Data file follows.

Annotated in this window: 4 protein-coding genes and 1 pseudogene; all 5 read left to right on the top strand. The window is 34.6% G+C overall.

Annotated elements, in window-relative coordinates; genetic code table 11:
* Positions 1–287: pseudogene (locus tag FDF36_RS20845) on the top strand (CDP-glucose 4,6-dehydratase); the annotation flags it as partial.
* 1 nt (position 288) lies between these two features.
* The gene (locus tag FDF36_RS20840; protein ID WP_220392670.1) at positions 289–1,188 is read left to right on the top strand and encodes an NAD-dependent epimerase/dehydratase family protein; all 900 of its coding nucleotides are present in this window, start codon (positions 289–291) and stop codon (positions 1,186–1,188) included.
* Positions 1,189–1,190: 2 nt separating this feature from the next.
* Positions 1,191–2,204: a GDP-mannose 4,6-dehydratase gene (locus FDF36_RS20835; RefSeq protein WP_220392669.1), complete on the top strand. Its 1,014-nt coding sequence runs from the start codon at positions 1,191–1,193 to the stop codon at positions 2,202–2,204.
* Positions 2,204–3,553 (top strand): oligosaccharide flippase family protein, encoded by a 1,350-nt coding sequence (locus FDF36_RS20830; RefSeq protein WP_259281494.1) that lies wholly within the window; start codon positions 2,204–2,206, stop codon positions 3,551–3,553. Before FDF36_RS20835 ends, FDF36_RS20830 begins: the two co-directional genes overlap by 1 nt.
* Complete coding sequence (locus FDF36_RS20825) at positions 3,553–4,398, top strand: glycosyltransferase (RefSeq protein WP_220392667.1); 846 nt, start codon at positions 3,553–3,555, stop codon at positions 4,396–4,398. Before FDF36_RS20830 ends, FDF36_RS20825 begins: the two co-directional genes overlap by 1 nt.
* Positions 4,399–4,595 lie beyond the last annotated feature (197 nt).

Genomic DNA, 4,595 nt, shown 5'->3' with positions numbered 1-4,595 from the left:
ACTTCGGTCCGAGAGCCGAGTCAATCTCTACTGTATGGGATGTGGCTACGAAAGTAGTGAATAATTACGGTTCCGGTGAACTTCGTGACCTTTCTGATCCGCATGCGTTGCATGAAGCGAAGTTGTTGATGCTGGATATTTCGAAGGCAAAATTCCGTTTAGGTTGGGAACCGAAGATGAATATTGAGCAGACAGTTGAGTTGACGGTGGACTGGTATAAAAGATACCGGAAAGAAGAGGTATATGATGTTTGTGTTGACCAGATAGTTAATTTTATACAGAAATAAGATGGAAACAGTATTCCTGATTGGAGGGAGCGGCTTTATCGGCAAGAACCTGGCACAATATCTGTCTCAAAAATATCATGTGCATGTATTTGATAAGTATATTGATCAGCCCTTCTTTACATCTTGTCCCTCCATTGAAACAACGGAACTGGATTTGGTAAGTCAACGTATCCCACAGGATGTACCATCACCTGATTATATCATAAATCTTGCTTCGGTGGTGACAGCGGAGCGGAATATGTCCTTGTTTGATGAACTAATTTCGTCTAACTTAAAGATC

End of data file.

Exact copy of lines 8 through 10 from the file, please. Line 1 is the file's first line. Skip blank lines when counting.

* Positions 2,204–3,553 (top strand): oligosaccharide flippase family protein, encoded by a 1,350-nt coding sequence (locus FDF36_RS20830; RefSeq protein WP_259281494.1) that lies wholly within the window; start codon positions 2,204–2,206, stop codon positions 3,551–3,553. Before FDF36_RS20835 ends, FDF36_RS20830 begins: the two co-directional genes overlap by 1 nt.
* Complete coding sequence (locus FDF36_RS20825) at positions 3,553–4,398, top strand: glycosyltransferase (RefSeq protein WP_220392667.1); 846 nt, start codon at positions 3,553–3,555, stop codon at positions 4,396–4,398. Before FDF36_RS20830 ends, FDF36_RS20825 begins: the two co-directional genes overlap by 1 nt.
* Positions 4,399–4,595 lie beyond the last annotated feature (197 nt).